I mentioned last time that to test out the system that has been building up over the last few posts you need a simulated on premise network.  I briefly outlined that is was possible to copy many of the steps taken to build up cloud network to act as an on-premise network.

However, when I did this for real I was learning Amazon Web Services (AWS). So, this was the perfect opportunity to test out what I had learnt. The rest of the post is a walk-through I what I set up.

I’m not going to cover how to set up a Amazon account so I assume you have already done this. Amazon is slightly less forgiving when it comes to accruing costs so it is your responsibly to ensure that you choose free or cheap resources and that you delete things when you are done.

Secondly the walk-through builds up an IaaS based implement. The reason I do this is that it is closer to what you’ll find when integrating with an on-premise network for real. It is often useful to be able to have enough of understanding of the moving parts so that you can have productive conversations with the engineers working with the on-premise systems whose help you’ll need.

This walk-through will configure an EC2 instance running Windows Server on a VPC in AWS. The Windows Server will be running Remote Access Services (RAS) configured to act as an VPN endpoint. I use a T2 Micro sized EC2 instance to keep within the Free Tier in AWS. Before you can complete these steps you need two things from Azure, that this the Public IP address of your VPN Gateway and the shared secret you used when setup the Site to Site VPN in Azure.

AWS Configuration

  1. Log into the AWS and open up the VPC options
  2. Use the “Start VPC Wizard” and create a “VPC with a Single Public Subnet”. Note that a public rather than private subnet is used to keep the network configure simple and to allow RDP access to the EC2 instance over the Internet. Once the VPN is set up communication will be via a private IP address.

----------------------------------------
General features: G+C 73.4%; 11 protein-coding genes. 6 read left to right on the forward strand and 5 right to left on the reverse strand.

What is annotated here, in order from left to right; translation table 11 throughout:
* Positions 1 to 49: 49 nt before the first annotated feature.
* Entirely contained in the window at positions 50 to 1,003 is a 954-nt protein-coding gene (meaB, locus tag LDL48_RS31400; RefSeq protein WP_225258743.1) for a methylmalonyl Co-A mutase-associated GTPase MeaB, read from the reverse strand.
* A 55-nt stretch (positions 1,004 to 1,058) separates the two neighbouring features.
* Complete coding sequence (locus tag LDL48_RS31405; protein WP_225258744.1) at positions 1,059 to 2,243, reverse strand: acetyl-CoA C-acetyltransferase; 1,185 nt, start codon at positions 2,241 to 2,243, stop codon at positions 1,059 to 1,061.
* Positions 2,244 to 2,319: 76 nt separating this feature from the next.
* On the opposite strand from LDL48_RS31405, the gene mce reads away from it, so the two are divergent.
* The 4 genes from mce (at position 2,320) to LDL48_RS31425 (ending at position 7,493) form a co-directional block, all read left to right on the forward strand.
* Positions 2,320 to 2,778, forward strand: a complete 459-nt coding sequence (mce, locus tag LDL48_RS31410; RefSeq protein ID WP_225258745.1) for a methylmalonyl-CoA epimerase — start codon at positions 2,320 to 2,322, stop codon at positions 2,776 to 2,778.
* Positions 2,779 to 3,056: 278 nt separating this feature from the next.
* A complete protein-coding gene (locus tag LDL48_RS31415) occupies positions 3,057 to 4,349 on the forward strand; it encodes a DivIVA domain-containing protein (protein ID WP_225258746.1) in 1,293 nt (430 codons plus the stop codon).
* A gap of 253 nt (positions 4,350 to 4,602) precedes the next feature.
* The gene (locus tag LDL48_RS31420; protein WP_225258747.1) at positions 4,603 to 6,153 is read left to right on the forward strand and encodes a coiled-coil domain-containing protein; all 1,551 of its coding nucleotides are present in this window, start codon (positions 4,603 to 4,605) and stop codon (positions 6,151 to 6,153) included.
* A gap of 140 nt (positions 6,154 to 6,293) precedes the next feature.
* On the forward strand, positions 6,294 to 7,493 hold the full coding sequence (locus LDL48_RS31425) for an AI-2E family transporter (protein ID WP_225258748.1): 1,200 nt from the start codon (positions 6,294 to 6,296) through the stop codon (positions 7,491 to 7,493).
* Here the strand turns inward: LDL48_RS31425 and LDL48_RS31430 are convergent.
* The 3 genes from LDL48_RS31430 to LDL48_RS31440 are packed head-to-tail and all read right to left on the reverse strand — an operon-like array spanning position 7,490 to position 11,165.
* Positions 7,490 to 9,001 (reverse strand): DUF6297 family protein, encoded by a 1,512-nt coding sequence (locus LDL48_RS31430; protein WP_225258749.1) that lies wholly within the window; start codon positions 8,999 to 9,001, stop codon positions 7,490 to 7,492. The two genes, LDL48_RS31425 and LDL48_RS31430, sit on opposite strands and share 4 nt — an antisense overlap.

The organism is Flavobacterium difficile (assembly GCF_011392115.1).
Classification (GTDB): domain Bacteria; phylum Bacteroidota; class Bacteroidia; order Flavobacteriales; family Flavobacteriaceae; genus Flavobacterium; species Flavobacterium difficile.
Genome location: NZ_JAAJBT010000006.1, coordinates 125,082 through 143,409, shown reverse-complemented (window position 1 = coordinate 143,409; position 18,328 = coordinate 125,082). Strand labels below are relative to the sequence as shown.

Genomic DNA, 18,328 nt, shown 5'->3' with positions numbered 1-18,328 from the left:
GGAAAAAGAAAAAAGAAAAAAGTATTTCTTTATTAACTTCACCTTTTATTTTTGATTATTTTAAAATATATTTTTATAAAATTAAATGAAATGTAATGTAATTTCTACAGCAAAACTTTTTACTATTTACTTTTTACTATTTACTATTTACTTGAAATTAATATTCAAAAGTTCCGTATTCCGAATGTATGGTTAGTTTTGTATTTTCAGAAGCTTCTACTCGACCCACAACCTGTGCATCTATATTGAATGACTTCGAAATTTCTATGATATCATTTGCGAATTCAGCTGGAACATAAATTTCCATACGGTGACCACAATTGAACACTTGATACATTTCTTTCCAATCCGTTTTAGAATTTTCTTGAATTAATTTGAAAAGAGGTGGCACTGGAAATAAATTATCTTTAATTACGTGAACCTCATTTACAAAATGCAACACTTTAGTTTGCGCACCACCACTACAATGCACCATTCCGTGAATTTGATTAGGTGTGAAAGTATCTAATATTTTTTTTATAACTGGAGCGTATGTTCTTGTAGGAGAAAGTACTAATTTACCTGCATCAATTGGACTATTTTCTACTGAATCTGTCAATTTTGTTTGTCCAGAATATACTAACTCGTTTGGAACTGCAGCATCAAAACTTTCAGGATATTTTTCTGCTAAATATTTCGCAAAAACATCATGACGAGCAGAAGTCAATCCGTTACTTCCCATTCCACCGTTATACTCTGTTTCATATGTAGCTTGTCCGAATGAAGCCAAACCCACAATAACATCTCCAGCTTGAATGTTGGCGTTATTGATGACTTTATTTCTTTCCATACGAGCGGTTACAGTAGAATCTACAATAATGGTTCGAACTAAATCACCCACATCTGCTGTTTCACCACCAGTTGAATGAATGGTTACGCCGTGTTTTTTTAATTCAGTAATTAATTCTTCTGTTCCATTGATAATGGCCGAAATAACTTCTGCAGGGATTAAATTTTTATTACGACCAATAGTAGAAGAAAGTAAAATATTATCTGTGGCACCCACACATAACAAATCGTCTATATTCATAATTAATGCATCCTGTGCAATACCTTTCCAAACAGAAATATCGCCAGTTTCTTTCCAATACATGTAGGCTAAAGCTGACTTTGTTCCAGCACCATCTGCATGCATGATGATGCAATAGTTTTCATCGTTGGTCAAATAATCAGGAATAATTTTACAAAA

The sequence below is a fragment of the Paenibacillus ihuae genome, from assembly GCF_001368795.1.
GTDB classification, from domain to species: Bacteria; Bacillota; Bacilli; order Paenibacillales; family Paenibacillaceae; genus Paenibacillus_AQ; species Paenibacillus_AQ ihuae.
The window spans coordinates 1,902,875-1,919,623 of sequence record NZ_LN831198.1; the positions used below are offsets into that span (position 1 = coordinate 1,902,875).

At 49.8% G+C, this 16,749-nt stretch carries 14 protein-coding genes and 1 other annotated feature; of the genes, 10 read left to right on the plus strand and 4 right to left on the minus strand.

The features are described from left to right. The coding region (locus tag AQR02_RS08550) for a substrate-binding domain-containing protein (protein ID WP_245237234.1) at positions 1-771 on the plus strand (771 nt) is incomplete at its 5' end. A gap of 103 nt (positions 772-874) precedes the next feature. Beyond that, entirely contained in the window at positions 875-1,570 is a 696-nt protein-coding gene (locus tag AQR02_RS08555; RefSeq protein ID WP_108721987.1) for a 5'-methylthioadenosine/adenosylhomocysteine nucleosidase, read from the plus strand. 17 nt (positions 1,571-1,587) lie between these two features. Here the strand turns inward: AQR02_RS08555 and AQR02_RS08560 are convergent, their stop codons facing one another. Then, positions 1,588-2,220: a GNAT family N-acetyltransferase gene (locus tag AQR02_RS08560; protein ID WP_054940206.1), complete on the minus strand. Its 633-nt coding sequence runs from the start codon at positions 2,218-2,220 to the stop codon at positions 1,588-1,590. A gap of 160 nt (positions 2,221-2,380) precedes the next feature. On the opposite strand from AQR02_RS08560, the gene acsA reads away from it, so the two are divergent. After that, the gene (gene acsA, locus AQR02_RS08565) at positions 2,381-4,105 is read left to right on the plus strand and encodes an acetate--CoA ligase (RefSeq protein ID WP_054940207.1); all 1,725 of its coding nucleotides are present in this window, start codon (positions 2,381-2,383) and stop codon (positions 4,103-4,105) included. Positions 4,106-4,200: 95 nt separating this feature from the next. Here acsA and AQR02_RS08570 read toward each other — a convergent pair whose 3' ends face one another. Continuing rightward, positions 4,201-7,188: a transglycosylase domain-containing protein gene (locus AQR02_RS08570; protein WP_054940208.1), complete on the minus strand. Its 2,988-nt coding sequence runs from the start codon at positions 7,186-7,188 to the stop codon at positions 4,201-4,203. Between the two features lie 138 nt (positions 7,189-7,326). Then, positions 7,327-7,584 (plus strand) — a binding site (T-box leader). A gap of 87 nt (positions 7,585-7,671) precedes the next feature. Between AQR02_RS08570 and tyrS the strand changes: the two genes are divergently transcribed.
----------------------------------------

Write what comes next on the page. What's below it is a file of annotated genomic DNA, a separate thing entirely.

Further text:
3. For the IP4 CIDR block use Give the VPC a name and use the same address range for the Public Subnet’s address range. The rest of the options can be left as their defaults.

Notice how similar this is to setting up an Azure VNET. AWS VPCs and Azure VNETs are equivalent. What the AWS VPC wizard does in the background is create an Internet Gateway and network routing which allows traffic from this subnet out on to the Internet.

Using the same address range for the VPC and the subnet is not something you’d do for real but it is enough for this demo.

  1. Open up the EC2 page and select Launch Instance
  2. From the list of Amazon Machine Images (AMI) select Microsoft Windows Server 2016 Base
  3. On the instance type page ensure t2 micro is selected, and click “Next: Configure Instance Details”
  4. On the Configure Instance Details page ensure that you change the network and subnet to the one created in Step 3. You also want to set Auto Assign Public IP to Enabled so we have the ability to RDP to the instance over the Internet. Everything else can be left at their default settings.
  5. Remember to either create or use an existing key pair in order to be able to get the EC2 instance’s Admin password.

It will take a few minutes for the instance to start and be at a state where you’ll be able to obtain the admin password. Once you have the password you’ll be able to RDP into it using the public IP it was assigned at startupaws1

  1. Your EC2 instance will be acting as a network gateway which will allow network traffic destine for other resources to flow through it. AWS doesn’t allow that by default, but it can be setup by disabling source/destination checking.


  1. Open RDP and connect to your windows EC2 instance as Administrator
  2. There is a script available here at that will install and configure RRAS on your server. It mentions Windows Server 2012 but it also works Windows Server 2016. It requires a few changes for the demo setup, so the updated script is included below.

# Windows Azure Virtual Network

# This configuration template applies to Microsoft RRAS running on Windows Server 2012 R2.

# It configures an IPSec VPN tunnel connecting your on-premise VPN device with the Azure gateway.

# !!! Please notice that we have the following restrictions in our support for RRAS:
# !!! 1. Only IKEv2 is currently supported
# !!! 2. Only route-based VPN configuration is supported.
# !!! 3. Admin priveleges are required in order to run this script

Function Invoke-WindowsApi(
    [string] $dllName,
    [Type] $returnType,
    [string] $methodName,
    [Type[]] $parameterTypes,
    [Object[]] $parameters
    ## Begin to build the dynamic assembly